Tuesday, January 12, 2010

Strange effects - Israel's right to self-defense

Strange effects - Israel's right to self-defense
Jan. 10, 2010
There is something about the Arab-Israeli conflict that does strange things to people. Even otherwise distinguished personalities, who in every other context are rational, sensible thinkers, become unrecognizable. The international law of self-defense is a case in point.

It is trite to say that the first and most basic human instinct is that of self-preservation. Article 51 of the United Nations Charter, which enshrines "the inherent right" of self-defense, emanates from this. The occurrence of "an armed attack" triggers the right.

In the context of Israel's incursion into Gaza last year, in response to several thousand rockets which had been fired from there into Israel over a period of years, a letter appeared in The Times of London, exactly a year ago today, signed by 31 lawyers. The lead signatory was Sir Ian Brownlie, professor emeritus of public international law at Oxford University, undoubtedly one of the world's preeminent international law authorities. The letter asserted, in so many words, the astonishing proposition that the thousands of rockets which landed in Israel (and were aimed at civilian populations and centers) "do not, in terms of scale and effect, amount to an armed attack entitling Israel to rely on self-defense."

ONE IS tempted to wonder what Prime Minister Gordon Brown would say to the notion that thousands of missiles lobbed into England would not, of themselves, constitute an armed attack. To this, one should add the International Court of Justice which, in its 2003 opinion arising out of the construction of Israel's security fence, concluded, by a vote of 14-1, that suicide bombers wreaking havoc on the country did not justify exercise of the right of self-defense, because they were not "armed attack[s] by one state against another state."

To get to this result, the court (a) wrote into Article 51 words that simply do not exist, requiring the attack to come from another state; and (b), in any event, disregarded the fact that suicide bombers are recruited, indoctrinated, trained, financed and dispatched from outside Israel.
And then there is Richard Falk, professor emeritus of international law at Princeton University, who issued a statement during the Gaza war, against the background of Hamas shamelessly, callously and cold-bloodedly embedding military personnel, arms, munitions and other military equipment in the heart of civilian populations (which international law expressly outlaws). Despite the fact that this made it well nigh impossible to distinguish between civilian and military targets, Falk declared that even in these circumstances, "launching [an] attack is inherently unlawful and would seem to constitute a war crime of the greatest magnitude under international law."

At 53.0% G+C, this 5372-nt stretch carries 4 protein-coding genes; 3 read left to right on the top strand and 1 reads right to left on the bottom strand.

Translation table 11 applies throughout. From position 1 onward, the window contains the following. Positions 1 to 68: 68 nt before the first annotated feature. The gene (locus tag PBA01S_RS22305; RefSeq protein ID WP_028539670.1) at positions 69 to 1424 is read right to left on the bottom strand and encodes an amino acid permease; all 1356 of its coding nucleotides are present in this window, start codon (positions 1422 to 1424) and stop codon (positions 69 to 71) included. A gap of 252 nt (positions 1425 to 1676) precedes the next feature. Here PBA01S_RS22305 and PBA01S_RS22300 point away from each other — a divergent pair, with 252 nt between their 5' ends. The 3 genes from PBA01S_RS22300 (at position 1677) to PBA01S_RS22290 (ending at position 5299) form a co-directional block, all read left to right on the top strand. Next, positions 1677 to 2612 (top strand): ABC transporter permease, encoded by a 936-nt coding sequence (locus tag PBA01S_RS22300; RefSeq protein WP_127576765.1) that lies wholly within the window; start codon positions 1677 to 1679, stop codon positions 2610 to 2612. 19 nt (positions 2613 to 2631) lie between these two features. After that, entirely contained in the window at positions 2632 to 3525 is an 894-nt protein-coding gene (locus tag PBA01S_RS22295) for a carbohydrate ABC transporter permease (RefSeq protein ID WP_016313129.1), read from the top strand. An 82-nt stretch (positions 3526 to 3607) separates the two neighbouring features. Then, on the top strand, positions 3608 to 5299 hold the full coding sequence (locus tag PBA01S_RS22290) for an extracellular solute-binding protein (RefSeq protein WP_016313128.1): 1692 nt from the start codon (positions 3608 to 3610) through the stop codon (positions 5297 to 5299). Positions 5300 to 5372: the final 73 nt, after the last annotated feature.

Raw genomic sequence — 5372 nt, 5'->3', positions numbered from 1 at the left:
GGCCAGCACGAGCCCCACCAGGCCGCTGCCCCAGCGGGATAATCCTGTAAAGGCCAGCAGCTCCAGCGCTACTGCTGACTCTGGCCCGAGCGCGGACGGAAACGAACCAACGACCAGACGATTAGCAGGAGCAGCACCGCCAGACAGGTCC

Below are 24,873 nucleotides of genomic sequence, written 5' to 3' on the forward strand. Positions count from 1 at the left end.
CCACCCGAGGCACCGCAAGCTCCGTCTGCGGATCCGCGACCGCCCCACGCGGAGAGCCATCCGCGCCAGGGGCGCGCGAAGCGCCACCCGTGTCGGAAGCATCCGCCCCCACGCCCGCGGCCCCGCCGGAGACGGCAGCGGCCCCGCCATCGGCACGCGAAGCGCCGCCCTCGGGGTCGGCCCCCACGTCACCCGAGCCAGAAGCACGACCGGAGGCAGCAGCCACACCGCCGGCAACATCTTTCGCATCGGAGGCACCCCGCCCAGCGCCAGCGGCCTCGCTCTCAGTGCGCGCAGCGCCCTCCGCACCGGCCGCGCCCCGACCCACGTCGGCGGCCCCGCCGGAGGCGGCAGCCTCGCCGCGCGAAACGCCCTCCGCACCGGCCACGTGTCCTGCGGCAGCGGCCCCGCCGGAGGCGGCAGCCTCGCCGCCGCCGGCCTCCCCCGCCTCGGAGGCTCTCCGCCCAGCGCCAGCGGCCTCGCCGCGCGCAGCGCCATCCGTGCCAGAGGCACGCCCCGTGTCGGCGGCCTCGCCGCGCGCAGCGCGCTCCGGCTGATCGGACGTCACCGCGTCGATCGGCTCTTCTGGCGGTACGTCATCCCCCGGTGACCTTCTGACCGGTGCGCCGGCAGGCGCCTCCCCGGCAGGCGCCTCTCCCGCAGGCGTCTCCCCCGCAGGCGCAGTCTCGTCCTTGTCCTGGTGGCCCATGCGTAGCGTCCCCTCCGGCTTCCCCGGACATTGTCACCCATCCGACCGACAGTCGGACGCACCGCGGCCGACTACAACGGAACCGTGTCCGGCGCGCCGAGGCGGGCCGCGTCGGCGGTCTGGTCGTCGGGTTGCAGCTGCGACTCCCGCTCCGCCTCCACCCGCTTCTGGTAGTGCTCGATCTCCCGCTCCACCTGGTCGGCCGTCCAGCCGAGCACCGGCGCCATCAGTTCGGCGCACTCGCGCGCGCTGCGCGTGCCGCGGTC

Simply stated, there was absolutely nothing Israel could do to protect itself.
IN REFLECTING on these examples, it is important not to lose sight of something fundamental. The question is not whether a particular proposition, however bizarre, can be supported by authority. As a senior queen's counsel told me in my first year out of law school, as we sat in his book-lined chambers: "You see these books? In these books, you can find authority for any proposition you want to put."

In an adversarial situation, that makes perfect sense. It is, after all, the role of counsel to forcefully advance his or her client's interests: You give me the conclusion, I'll give you the argument!

Wisdom and sound objective judgement, on the other hand, require an altogether different line of inquiry. It involves standing back, and asking objectively: Does this make sense? Is it realistic? In the present context, does it make sense, and is it realistic, to expect a country - any country - to sit passively and not respond as thousands of missiles rain down on it or as suicide bombers wreak their ghoulish horror? And does it make sense to give terrorist organizations carte blanche to use civilian populations as human shields with impunity, secure in the knowledge that that is enough to prevent a military response? And is all of this consonant with the most basic human instinct of self-preservation?

To articulate these questions is sufficient. They really answer themselves. Sadly, though, the Arab-Israeli conflict continues to weave its spell.

The writer, an Australian barrister, lives in the US, where he teaches international human rights at the University of Pennsylvania Law School and is scholar-in residence at Touro Law Center.

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